Chapter 9 Natural Scientists Visit a preschool, kindergarten, and primary class during free time. Observe the children and identify any of the inquiry skills below that you witnessed. Decide if what you observed is child-directed, teacher-guided (supported), or teacher-directed. Briefly describe what you observed under each skill and note the overall amount of time children spent utilizing process skills. Can you conclude whether children are natural scientists or if they have opportunities to be natural scientists?
Setting (child-directed, etc.)
Chapter 10 Math Knowledge and Competencies Rating Scale
Rate (on a scale of 1 to 10) your knowledge and competency for each of the identified mathematical content components and process skills listed below.
For the knowledge scale: What is your confidence level regarding your ability to be able to explain to someone else what each of these terms mean? As you observe children, would you be able to identify if their play demonstrated involvement in any of these content components?
For the competency scale: What is your skill level for each of these mathematical content components? Do you feel that you would know what kinds of materials you could use with children to enhance their skill level in each of these categories? How confident to you feel about your ability to take advantage of teachable moments or to design lessons that would enhance children’s knowledge and skills for these mathematical content components and process skills?
Rating Scale: Poor (1) to Excellent (10) Knowledge Competency
Number sense and counting
Classifying and sorting
Patterns, functions, algebra
Geometry (shapes) and spatial sense
Data analysis and probability
Describe memories of your early math experiences and how they might have affected your current knowledge level and competencies in the different categories.
Plan of Action
If you are an individual who has math phobias, had unfortunate experiences with math, or found your ratings to be on the low side, discuss how you plan to resolve those issues.
What do you think are the positive and negative aspects of learning about mathematical content and process skills?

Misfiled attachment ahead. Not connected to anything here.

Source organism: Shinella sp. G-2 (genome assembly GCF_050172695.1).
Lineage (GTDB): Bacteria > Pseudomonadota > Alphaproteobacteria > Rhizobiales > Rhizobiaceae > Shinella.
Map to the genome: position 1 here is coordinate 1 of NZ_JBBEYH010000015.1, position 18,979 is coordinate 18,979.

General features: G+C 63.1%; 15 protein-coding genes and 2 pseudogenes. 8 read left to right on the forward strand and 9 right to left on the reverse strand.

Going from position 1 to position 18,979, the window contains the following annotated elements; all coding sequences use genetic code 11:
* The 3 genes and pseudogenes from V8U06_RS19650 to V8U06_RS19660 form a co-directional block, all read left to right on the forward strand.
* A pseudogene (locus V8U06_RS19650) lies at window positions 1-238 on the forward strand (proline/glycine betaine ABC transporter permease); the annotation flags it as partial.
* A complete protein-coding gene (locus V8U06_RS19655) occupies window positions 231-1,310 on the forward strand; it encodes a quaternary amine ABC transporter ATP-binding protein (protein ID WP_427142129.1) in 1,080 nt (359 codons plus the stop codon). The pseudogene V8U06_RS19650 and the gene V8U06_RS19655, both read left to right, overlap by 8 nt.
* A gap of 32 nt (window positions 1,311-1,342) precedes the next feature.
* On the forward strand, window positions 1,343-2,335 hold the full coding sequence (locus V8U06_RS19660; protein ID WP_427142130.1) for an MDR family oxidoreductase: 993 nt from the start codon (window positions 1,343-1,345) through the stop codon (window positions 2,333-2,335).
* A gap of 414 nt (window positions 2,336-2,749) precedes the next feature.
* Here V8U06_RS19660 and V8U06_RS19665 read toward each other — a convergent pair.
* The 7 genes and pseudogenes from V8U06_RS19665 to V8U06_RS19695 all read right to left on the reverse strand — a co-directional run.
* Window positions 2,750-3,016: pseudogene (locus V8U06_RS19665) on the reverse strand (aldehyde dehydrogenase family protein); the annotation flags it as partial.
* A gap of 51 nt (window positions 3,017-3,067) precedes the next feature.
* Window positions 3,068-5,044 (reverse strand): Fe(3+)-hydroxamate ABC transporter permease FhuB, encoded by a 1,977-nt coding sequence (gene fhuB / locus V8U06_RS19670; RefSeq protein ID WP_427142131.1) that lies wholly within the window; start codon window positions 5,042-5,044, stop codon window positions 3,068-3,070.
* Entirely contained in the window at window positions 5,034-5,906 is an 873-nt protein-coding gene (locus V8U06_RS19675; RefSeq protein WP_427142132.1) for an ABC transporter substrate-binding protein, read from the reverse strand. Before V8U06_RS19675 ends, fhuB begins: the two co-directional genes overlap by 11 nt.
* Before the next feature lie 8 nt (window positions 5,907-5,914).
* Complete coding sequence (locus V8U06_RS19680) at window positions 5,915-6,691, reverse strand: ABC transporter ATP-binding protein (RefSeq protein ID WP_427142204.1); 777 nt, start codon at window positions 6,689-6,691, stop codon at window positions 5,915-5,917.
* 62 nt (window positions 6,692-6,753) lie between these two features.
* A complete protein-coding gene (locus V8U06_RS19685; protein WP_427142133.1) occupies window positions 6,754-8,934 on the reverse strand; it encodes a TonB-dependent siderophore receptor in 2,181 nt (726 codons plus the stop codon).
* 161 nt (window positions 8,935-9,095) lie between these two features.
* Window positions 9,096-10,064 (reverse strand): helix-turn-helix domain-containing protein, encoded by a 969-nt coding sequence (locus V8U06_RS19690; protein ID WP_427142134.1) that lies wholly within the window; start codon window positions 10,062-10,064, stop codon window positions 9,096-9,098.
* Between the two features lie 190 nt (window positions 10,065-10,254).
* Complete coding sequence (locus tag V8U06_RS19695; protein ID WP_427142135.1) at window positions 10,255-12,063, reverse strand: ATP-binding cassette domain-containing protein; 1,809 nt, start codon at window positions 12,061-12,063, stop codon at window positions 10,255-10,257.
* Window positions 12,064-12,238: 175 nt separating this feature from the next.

Can you envision preparing yourself as a teacher who has developed math competencies and knowledge? Identify potential barriers that you might have to overcome.
Outline an initial plan to institute a developmentally appropriate math curriculum that would encompass teaching mathematical content components and the utilization of process skills. To start, identify at least 2 Goals for yourself and 2 Goals for your potential classroom.
Books on Mathematical Concepts Books on Numbers, Counting, Equations, & Fractions from http://www.canteach.ca/elementary/theme2.html
Other Books on Counting:
1 2 3 Pop! by Rachel Isadora
Arlene Alda's 1,2, 3by Arlene Alda
City By Numbers by Stephen Johnson
Cookie Count, A tasty pop-up book by Robert Sabuda
Countby Denise Fleming
Counting Wildflowers by Bruce McMillan
Each Orange Had 8 Slices - A Counting Book by Paul Giganti, Jr. illustrated by Donald Crews
Farm Counting Bookby Jane Miller
Have You Seen My Duckling? By Nancy Tafuri
How Many Feet In The Bed?by Diane Hamm
I Can Count 100 Bunnies, and so can you!by Cyndy Szekeres
See Carol Hurst's Children's Literature Site at http://www.carolhurst.com. Click on “Curriculum;” Scroll down to Math and click on Data Gathering and Picture Books.
The Young Child and Mathematics, 2d ed. by Juanita V. Copley and published by NAEYC (2010) has a disc that contains lists of children’s books, both fiction and non-fiction, that could be used to explore mathematics with young children.